|Melting Point:||700 șC|
|Atomic Symbol:||Ra||Boiling Point:||1140 șC|
|Atomic Weight:||226.0254 amu||Density:||5000
|Covalent Radius:||--||Electron Configuration:||[Rn]7s2|
|van der Waals Radius:||
|State of Matter:||solid (nonmagnetic)|
(L. radius: ray) Radium was discovered in 1898 by Mme. Curie in the pitchblende or uraninite of North Bohemia, where it occurs. There is about 1 g of radium in 7 tons of pitchblende. The element was isolated in 1911 by Mme. Curie and Debierne by the electrolysis of a solution of pure radium chloride employing a mercury cathode; on distillation in an atmosphere of hydrogen, this amalgam yielded the pure metal.
Radium is obtained commercially as bromide and chloride; it is doubtful if any appreciable stock of the isolated element now exists. The pure metal is brilliant white when freshly prepared, but blackens on exposure to air, probably due to formation of the nitride. It exhibits luminescence, as do its slats; it decomposes in water and is somewhat more volatile than barium. It is a member of the alkaline-earth group of metals. Radium imparts a carmine red color to a flame. Radium emits alpha, beta, and gamma rays and when mixed with beryllium produce neutrons. One gram of 226Ra undergoes 3.7 x 1010 disintegrations per second. The curie is defined as that amount of radioactivity which has the same disintegration rate as 1 g of 226Ra. Twenty five isotopes are now known; radium 226, the common isotope, has a half-life of 1600 years.
Its compounds color flames crimson carmine and give a characteristic spectrum. Due to its very short half life and intense radioactivity, radium compounds are quite rare, occurring almost exclusively in uranium ores.
Originally, radium was obtained from the rich pitchblende ore found in Joachimsthal, Bohemia. The carnotite sands of Colorado furnish some radium, but richer ores are found in the Republic of Zaire and the Great Lake region of Canada. Radium is present in all uranium minerals, and could be extracted, if desired, from the extensive wastes of uranium processing. Large uranium deposits are located in Ontario, New Mexico, Utah, Australia, and elsewhere.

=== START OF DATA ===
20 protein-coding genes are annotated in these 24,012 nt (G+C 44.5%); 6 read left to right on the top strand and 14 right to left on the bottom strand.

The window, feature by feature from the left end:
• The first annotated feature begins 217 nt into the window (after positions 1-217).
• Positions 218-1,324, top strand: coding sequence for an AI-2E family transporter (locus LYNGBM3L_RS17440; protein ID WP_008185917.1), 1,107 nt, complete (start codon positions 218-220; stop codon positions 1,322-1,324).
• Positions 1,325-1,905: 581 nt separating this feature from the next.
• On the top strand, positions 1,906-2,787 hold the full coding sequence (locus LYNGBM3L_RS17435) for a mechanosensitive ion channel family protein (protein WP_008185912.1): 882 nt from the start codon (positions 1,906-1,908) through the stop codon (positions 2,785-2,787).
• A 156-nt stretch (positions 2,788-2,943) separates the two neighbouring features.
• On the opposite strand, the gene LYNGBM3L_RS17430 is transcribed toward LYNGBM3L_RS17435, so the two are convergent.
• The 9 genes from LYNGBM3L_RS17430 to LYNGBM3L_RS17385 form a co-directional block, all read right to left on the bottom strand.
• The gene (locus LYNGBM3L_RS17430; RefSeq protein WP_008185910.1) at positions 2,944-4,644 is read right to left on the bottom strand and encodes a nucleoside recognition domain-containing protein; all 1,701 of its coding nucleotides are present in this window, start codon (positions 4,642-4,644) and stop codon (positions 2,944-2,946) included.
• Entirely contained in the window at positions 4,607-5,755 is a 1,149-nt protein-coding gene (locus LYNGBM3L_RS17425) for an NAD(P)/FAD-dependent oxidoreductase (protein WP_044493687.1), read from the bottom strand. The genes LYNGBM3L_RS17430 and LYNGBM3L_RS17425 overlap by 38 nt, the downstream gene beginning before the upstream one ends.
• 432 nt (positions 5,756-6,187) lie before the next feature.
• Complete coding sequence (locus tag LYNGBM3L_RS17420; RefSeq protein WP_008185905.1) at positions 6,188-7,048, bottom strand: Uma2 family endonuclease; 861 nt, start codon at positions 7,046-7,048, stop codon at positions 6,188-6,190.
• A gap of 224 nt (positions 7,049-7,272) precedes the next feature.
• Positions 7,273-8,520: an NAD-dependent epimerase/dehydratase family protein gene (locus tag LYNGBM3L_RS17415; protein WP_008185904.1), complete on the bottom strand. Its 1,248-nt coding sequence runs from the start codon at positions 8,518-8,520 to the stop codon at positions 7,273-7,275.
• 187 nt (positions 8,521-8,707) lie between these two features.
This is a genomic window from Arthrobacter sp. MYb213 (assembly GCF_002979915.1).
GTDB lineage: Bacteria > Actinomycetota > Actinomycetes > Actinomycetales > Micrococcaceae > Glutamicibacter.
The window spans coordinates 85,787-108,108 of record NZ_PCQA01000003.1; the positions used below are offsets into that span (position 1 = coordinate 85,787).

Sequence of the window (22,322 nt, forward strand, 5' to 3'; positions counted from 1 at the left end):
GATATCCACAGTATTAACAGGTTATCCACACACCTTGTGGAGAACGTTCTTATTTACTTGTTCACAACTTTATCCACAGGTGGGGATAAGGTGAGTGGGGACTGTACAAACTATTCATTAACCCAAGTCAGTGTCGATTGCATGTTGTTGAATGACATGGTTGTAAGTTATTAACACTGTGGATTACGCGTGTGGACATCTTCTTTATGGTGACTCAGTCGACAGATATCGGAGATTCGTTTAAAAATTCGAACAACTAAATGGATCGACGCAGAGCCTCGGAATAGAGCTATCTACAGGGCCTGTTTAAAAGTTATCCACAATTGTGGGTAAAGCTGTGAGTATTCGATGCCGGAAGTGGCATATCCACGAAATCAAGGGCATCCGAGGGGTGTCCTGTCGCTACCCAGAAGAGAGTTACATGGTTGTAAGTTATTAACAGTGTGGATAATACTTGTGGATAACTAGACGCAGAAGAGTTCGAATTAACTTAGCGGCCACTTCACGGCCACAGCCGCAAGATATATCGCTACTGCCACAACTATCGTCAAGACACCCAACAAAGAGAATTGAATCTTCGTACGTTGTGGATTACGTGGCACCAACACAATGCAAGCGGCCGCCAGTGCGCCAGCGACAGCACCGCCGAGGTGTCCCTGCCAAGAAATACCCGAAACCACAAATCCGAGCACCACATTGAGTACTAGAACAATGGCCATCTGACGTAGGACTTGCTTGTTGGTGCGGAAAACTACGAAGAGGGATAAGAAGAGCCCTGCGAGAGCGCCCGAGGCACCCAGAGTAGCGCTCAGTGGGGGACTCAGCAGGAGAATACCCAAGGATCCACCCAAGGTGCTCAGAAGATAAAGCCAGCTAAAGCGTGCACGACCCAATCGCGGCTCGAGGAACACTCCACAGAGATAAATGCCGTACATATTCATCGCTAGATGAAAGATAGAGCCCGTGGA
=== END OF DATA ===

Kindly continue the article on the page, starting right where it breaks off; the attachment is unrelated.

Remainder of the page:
One gram of radium produces about 0.0001 ml (stp) of emanation, or radon gas, per day. This is purged from the radium and sealed in minute tubes, which are used in the treatment of cancer and other diseases. Radium was used in the producing of self-luminous paints, neutron sources, and in medicine for the treatment of disease. Other radioisotopes, such as 60Co, are now being used in place of radium. Some of these sources are much more powerful, and others are safer to use. Radium loses about 1% of its activity in 25 years, being transformed into elements of lower atomic weight. Lead is a final product of disintegration. Stored radium and radium-containing products or minerals should be ventilated to prevent build-up of radon.
Radium has 25 different isotopes, four of which are found in nature, with radium-226 being the most common and stable. Ra-223, Ra-224, Ra-226 and Ra-228 are all generated in the decay of either Uranium or Thorium.
Radium is extremely radioactive and its decay product, radon is a radioactive gas. Since Ra is closely related to calcium, it has the potential to cause great harm by substituting it in bone. Inhalation, injection, or body exposure to radium can cause cancer and other body disorders. Stored radium should be ventilated to prevent build-up of radon.
Emitted energy from the decay of radium ionizes gases, affects photographic plates, causes sores on the skin, and produces many other dramatic effects. The maximum permissible border in the total body for 226Ra is 7400 becquerel.